Can apprenticeships unlock Scotland's productivity?

There is a growing appetite for graduate apprenticeships in Scotland, says Jonathan Clark

Can graduate apprenticeships be the key to unlocking Scotland's productivity

The ambition for a fair and prosperous Scotland requires a high performing economy, driven by high-performing individuals and businesses who can create and exploit new technologies and opportunities both now and in the future.

Skills play a vital part in improving productivity across Scotland.

International research suggests that advanced economies, with a better balance of academic and work-based approaches to skills development, reap economic rewards, particularly in terms of higher levels of youth employment.


Background: Graduate apprenticeship uptake triples

Read more: Degree-level apprenticeship scheme to be expanded in Scotland

More news: Ucas to offer degree apprenticeships applications


Developing skills

First launched in 2017, the graduate apprenticeship is a great example of how learners can develop these skills while in employment.

They offer individuals a new way to gain degree level, industry-recognised qualifications where their learning is contextualised on the job. They are also rapidly becoming an important way for employers to develop talent within their business and equip them for the future.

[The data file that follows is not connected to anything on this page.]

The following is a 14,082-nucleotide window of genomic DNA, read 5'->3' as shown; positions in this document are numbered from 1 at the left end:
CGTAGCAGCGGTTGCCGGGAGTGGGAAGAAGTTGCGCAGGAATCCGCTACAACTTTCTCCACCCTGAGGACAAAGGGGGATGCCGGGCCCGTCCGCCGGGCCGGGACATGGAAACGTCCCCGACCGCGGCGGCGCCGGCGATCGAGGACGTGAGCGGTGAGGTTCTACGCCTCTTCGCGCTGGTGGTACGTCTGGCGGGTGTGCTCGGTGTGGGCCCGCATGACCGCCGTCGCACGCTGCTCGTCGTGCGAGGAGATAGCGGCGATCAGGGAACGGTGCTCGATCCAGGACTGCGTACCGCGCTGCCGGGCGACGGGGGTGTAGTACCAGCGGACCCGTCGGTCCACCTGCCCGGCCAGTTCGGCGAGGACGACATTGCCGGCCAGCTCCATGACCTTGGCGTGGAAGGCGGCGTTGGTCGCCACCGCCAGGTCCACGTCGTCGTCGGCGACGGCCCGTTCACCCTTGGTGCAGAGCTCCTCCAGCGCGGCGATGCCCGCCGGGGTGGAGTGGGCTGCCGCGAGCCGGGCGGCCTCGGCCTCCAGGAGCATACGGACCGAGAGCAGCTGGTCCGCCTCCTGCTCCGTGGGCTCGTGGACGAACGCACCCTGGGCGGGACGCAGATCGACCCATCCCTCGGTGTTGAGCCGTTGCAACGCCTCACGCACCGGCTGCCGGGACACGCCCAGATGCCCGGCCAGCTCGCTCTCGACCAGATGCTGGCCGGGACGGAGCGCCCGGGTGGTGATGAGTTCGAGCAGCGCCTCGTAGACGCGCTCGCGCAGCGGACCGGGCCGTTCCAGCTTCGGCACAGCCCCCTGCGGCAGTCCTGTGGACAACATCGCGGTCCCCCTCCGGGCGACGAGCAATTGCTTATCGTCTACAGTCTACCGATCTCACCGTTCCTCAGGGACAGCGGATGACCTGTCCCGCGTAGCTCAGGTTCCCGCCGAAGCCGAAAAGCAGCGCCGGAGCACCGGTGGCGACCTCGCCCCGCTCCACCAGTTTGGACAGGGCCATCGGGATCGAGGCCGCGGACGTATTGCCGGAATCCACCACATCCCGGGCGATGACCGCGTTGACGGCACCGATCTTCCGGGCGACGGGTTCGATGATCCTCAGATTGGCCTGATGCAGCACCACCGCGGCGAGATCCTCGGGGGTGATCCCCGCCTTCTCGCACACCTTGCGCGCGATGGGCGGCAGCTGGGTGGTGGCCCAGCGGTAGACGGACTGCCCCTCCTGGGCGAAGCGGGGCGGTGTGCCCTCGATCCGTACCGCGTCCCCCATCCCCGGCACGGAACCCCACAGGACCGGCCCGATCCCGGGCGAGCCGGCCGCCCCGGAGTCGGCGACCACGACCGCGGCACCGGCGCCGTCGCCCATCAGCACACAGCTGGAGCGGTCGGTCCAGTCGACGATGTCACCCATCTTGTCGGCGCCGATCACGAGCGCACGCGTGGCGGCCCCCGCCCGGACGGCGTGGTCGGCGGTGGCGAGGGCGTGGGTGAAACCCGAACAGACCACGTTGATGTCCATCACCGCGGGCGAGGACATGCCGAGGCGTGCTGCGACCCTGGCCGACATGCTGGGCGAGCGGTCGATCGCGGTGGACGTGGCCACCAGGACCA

Graduate apprenticeships are offered in key sectors that need highly skilled jobs and Skills Development Scotland (SDS) continues to be responsive to employer demand.

For example, over the last year we have seen the launch of a pilot in “data science”. This will be followed by pilots in “accounting” and “early learning and childcare” this September.

The creation of graduate apprenticeships has involved universities, professional accreditation bodies and, most importantly, employers themselves. This strong collaboration has helped to ensure that the standards against which the apprenticeships are delivered are fit for both the academic requirements of a degree course and the needs of employers.

This week, SDS published its first report on graduate apprenticeships, setting out a range of early findings based on the first two years of delivery.

These findings highlight the fact that graduate apprenticeships are:

  • Widening access to learning and jobs for people, with uptake across a range of ages and backgrounds.
  • Being used by employers to upskill both existing employees and to take on new recruits.
  • Being accessed by employers in every local authority within Scotland (by 2018), with overall employer uptake doubling over the two years.
  • Increasing provision, with both participating delivery institutions and the number of graduate apprenticeships frameworks on offer rising each year.

As we communicate the benefits of Scottish apprenticeships to individuals, parents, and employers, our ambition over the next 10 years is to achieve significant growth within graduate apprenticeships.

We are supported by the Scottish government in our ambition to achieve this, with at least 1,300 new graduate apprenticeship opportunities available in academic year 2019-20, our third year of delivery.

Jonathan Clark is director of service design and innovation at national skills agency at Skills Development Scotland (SDS)

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